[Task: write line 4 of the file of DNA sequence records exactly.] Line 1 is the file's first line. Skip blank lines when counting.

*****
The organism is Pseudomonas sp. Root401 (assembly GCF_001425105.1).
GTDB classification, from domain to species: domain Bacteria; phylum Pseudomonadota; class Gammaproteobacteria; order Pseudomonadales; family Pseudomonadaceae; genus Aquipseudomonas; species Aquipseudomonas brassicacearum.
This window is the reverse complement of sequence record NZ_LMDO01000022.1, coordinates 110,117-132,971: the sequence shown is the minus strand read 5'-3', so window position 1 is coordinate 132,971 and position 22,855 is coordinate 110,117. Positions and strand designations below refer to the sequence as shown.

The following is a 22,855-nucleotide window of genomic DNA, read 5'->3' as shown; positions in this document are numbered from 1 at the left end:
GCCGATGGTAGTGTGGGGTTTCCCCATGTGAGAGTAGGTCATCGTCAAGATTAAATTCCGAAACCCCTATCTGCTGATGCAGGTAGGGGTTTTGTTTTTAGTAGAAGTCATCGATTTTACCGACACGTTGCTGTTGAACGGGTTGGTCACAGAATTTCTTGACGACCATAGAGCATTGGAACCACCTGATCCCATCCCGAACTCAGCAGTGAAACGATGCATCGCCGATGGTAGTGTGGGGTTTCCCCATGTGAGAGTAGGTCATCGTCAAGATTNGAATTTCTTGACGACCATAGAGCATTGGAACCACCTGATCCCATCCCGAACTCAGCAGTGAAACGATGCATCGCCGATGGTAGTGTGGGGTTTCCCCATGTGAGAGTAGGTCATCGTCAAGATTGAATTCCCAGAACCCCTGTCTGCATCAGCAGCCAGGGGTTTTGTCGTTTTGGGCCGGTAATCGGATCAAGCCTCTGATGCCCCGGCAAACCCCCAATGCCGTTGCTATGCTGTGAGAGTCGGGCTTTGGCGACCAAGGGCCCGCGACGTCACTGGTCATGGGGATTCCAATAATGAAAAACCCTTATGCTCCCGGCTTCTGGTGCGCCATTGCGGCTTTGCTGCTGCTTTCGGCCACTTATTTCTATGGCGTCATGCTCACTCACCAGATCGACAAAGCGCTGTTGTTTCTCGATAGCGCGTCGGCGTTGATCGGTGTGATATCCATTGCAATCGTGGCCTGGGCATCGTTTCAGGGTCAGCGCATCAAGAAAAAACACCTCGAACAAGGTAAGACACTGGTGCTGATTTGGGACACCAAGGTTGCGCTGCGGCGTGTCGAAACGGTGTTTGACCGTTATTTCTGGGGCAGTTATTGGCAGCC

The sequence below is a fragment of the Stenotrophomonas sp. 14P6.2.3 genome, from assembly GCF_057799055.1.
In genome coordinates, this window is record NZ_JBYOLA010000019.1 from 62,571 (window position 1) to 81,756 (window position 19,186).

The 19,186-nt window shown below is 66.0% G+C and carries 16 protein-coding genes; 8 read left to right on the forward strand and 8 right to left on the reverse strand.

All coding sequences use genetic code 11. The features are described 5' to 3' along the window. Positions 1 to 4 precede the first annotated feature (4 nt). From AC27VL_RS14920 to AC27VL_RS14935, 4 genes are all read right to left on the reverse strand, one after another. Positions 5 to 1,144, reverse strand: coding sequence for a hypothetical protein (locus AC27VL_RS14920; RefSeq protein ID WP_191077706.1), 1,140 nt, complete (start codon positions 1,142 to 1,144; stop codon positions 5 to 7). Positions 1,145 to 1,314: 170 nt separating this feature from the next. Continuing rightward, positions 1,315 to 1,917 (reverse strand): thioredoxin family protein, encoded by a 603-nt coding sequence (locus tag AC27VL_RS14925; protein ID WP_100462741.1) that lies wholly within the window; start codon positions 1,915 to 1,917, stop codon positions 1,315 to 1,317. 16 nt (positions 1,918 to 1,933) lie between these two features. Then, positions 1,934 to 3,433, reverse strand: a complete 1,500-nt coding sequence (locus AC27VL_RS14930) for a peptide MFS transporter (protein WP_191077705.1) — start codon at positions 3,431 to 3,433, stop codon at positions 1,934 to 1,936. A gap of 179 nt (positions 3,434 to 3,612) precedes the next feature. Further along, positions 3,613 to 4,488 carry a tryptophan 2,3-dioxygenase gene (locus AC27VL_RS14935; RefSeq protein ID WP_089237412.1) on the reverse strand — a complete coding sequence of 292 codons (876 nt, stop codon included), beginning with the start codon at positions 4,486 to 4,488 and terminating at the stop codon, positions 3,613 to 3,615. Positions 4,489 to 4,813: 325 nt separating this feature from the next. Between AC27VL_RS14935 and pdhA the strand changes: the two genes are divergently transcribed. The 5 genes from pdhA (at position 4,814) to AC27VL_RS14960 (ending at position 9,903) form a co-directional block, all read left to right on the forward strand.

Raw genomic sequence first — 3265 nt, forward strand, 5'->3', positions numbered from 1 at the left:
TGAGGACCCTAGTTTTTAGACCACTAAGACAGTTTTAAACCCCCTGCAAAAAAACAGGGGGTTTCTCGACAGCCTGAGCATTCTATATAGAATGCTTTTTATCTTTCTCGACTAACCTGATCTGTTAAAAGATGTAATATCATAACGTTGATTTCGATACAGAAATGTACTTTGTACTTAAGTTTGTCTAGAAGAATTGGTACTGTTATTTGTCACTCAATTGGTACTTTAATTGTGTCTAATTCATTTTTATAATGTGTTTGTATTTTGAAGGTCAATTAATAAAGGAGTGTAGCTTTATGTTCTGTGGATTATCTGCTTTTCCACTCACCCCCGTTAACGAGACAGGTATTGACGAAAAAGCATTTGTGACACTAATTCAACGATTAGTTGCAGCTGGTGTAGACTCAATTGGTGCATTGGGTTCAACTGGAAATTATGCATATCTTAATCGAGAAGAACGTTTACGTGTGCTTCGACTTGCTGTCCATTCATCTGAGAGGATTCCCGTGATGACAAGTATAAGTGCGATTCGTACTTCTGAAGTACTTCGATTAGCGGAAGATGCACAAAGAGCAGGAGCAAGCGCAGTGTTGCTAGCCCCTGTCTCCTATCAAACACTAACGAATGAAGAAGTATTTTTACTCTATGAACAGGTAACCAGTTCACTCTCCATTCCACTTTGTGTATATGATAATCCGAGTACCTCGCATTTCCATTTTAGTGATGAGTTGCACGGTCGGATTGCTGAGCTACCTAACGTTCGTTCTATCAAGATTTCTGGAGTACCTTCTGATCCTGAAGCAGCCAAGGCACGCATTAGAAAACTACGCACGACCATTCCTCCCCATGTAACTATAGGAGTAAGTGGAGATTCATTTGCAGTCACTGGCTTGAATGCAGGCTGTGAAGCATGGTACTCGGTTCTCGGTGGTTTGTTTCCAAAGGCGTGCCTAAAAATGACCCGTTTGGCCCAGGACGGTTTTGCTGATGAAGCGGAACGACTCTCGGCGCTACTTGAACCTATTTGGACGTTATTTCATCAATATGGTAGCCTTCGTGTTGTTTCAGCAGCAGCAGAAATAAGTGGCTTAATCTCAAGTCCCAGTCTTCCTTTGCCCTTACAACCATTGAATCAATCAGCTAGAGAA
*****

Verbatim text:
The following is a 22,855-nucleotide window of genomic DNA, read 5'->3' as shown; positions in this document are numbered from 1 at the left end: